TAMPA — Ron Paul supporters are rallying around would-be Maine delegates to the GOP convention who were unseated by the Committee on Credentials on Friday.
The Paul supporters are attempting to force a debate on reseating the Maine delegation tomorrow by challenging the credentials committee's decision. To proceed, they need to win over a majority of delegates from six states to back their cause and force an embarrassing and time-consuming roll call vote, something Romney's campaign is eager to avoid in a tightly-managed three-day convention.
"Maine’s a small state, this isn’t going to change the outcome," said would-be Maine delegate John Jones of the upcoming fight. "[If we win] it’s a good thing for the candidate because this removes this cloud that’s over Romney right now of shutting Maine out."
Maine's delegates have been in dispute since the state's month-long caucus process earlier this year. Paul supporters won a majority of the delegates in a result immediately challenged by the Romney campaign, which saw the Maine delegation as potentially the one giving Paul the required fifth vote to be nominated on the convention floor. The Committee on Contests ruled that the state's delegation be split, with 10 delegates for each Ron Paul and Mitt Romney — a decision upheld by the Committee on Credentials.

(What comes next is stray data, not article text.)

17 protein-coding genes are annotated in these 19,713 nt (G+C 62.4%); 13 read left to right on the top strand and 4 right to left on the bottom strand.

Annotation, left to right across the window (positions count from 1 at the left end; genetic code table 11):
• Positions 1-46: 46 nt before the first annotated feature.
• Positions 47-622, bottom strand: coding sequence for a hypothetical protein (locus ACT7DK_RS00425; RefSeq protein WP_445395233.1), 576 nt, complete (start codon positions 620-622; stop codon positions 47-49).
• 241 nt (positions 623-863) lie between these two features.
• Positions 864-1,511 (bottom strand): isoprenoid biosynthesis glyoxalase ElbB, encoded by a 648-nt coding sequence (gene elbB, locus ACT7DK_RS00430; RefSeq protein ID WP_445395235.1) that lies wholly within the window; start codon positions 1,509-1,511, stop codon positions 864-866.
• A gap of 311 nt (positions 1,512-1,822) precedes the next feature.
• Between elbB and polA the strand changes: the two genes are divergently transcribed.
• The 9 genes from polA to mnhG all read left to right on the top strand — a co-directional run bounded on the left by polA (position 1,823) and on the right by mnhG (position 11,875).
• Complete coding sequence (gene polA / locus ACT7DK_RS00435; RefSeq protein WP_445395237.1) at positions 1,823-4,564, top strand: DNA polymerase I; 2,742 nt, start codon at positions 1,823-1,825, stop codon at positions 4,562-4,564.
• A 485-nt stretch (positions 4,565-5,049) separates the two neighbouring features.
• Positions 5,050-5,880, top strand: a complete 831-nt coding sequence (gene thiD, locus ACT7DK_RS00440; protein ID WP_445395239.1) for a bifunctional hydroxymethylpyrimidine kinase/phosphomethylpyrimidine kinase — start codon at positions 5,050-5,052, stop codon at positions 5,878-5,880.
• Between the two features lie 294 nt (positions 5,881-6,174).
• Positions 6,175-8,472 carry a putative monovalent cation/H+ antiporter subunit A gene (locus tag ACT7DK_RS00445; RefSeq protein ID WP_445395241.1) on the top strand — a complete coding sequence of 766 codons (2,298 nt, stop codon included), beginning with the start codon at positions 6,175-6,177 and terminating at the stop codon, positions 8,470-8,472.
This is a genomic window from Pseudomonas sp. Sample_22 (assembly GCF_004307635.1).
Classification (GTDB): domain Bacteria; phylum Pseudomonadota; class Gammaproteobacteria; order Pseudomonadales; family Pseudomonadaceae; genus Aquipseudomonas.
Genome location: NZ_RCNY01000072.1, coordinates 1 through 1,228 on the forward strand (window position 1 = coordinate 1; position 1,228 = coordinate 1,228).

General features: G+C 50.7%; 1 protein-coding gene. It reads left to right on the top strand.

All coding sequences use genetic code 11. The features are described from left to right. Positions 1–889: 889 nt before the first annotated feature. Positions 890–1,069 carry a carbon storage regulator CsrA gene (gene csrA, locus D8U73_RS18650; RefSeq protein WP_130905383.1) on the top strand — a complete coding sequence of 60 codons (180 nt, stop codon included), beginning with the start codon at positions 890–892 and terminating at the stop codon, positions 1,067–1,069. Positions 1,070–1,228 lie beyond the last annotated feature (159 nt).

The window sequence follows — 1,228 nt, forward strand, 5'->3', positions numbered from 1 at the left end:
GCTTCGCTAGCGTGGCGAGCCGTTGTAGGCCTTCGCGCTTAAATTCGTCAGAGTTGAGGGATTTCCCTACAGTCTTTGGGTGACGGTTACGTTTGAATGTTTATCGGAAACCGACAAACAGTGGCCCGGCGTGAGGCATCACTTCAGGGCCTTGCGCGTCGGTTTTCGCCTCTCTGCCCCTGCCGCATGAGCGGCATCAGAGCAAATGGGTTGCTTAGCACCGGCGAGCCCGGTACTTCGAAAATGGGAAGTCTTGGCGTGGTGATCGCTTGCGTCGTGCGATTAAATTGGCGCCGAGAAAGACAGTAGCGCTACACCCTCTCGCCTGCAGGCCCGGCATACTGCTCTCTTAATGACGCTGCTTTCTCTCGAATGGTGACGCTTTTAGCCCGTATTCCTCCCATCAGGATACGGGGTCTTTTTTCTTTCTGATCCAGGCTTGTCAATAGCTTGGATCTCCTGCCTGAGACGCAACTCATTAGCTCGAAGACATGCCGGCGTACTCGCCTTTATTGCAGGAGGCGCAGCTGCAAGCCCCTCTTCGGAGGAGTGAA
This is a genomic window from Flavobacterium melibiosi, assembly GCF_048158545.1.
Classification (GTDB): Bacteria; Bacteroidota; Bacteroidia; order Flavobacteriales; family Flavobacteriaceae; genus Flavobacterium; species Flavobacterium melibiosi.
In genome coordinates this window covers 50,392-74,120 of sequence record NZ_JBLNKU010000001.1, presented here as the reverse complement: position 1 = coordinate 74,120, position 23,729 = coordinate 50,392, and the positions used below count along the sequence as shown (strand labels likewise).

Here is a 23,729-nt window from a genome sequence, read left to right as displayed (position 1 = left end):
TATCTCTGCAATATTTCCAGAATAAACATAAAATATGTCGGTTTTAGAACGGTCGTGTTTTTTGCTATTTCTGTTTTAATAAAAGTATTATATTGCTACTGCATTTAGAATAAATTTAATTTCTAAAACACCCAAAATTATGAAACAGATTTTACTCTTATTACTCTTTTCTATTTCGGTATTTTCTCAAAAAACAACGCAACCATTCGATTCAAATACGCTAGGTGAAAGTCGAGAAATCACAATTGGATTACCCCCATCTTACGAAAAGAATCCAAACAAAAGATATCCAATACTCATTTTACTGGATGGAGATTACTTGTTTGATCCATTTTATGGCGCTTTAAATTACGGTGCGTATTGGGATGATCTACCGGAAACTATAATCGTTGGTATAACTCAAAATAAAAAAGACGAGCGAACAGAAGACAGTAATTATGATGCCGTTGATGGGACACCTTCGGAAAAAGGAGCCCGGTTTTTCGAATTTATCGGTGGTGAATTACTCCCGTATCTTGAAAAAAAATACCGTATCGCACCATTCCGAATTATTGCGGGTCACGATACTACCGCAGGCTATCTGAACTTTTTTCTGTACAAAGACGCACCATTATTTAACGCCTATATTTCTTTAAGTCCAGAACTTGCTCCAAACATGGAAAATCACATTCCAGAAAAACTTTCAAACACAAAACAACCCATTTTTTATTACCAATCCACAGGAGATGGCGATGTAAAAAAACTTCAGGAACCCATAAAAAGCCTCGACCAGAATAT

Stavros Mendros, a Maine delegate, complained that "People from other states decided who represents Maine."
Maine's newly-elected national committeewoman appeared hopeful that they could upend the credentials committee's ruling.
"At this point when we originally thought about this we thought it was our hail mary, but at this point we've received so much support from other delegations that we really think that we have a good shot at this point," she told BuzzFeed, adding that she expects Texas and Louisiana to back their effort.
Combined with the existing Paul-controlled delegations, that should give them the six required for a roll call vote.
One longtime RNC member called the efforts "futile," saying it will be impossible for the Paul delegates to be anything more than a "nuisance."
The credentials issue will not be the only contentious point of debate on Tuesday. Paul supporters are joining with grassroots conservatives and state party officials to
challenge rules changes pushed by the Romney campaign to weaken state conventions and grant presidential candidates the right to disavow delegates.
"We are a big party, we have people with different, opposing viewpoints. I don’t think this is a particularly divisive [issue,]" Romney senior adviser said of the likely floor fights. "I guarantee you that when we walk out of this convention Thursday we'll be 100% united in defeating Barack Obama."